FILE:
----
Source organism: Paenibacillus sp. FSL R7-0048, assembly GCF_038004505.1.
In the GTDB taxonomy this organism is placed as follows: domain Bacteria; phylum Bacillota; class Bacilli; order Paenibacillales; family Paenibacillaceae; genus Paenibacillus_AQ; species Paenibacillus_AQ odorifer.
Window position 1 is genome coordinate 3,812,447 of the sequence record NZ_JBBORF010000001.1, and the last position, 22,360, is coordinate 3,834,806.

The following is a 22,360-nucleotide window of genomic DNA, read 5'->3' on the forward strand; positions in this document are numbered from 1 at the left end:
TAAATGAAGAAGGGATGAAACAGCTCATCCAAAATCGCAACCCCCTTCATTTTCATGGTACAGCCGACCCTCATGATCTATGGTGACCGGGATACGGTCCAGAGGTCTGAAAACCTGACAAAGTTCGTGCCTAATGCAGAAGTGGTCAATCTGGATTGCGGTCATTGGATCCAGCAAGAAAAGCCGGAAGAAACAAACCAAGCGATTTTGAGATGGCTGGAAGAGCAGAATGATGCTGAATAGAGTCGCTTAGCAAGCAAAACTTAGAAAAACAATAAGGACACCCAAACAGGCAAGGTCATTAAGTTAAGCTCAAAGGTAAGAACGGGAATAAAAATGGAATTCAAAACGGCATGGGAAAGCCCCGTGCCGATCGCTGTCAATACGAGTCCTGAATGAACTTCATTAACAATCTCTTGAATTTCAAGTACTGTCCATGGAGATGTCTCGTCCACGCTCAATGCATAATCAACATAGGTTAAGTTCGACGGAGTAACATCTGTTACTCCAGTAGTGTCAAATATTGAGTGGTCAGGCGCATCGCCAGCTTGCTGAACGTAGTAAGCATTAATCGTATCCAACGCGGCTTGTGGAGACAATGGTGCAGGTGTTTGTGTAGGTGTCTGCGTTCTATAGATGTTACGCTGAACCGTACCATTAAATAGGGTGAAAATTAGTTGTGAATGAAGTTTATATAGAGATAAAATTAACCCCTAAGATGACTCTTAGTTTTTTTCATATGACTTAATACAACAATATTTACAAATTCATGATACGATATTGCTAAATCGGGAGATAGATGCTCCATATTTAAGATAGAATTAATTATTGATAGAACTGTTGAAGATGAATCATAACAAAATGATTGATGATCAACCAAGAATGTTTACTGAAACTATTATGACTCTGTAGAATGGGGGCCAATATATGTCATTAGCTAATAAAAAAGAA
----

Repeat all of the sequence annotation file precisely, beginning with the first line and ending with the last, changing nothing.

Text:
Source organism: Paenibacillus sp. FSL R7-0048, assembly GCF_038004505.1.
In the GTDB taxonomy this organism is placed as follows: domain Bacteria; phylum Bacillota; class Bacilli; order Paenibacillales; family Paenibacillaceae; genus Paenibacillus_AQ; species Paenibacillus_AQ odorifer.
Window position 1 is genome coordinate 3,812,447 of the sequence record NZ_JBBORF010000001.1, and the last position, 22,360, is coordinate 3,834,806.

The following is a 22,360-nucleotide window of genomic DNA, read 5'->3' on the forward strand; positions in this document are numbered from 1 at the left end:
TAAATGAAGAAGGGATGAAACAGCTCATCCAAAATCGCAACCCCCTTCATTTTCATGGTACAGCCGACCCTCATGATCTATGGTGACCGGGATACGGTCCAGAGGTCTGAAAACCTGACAAAGTTCGTGCCTAATGCAGAAGTGGTCAATCTGGATTGCGGTCATTGGATCCAGCAAGAAAAGCCGGAAGAAACAAACCAAGCGATTTTGAGATGGCTGGAAGAGCAGAATGATGCTGAATAGAGTCGCTTAGCAAGCAAAACTTAGAAAAACAATAAGGACACCCAAACAGGCAAGGTCATTAAGTTAAGCTCAAAGGTAAGAACGGGAATAAAAATGGAATTCAAAACGGCATGGGAAAGCCCCGTGCCGATCGCTGTCAATACGAGTCCTGAATGAACTTCATTAACAATCTCTTGAATTTCAAGTACTGTCCATGGAGATGTCTCGTCCACGCTCAATGCATAATCAACATAGGTTAAGTTCGACGGAGTAACATCTGTTACTCCAGTAGTGTCAAATATTGAGTGGTCAGGCGCATCGCCAGCTTGCTGAACGTAGTAAGCATTAATCGTATCCAACGCGGCTTGTGGAGACAATGGTGCAGGTGTTTGTGTAGGTGTCTGCGTTCTATAGATGTTACGCTGAACCGTACCATTAAATAGGGTGAAAATTAGTTGTGAATGAAGTTTATATAGAGATAAAATTAACCCCTAAGATGACTCTTAGTTTTTTTCATATGACTTAATACAACAATATTTACAAATTCATGATACGATATTGCTAAATCGGGAGATAGATGCTCCATATTTAAGATAGAATTAATTATTGATAGAACTGTTGAAGATGAATCATAACAAAATGATTGATGATCAACCAAGAATGTTTACTGAAACTATTATGACTCTGTAGAATGGGGGCCAATATATGTCATTAGCTAATAAAAAAGAA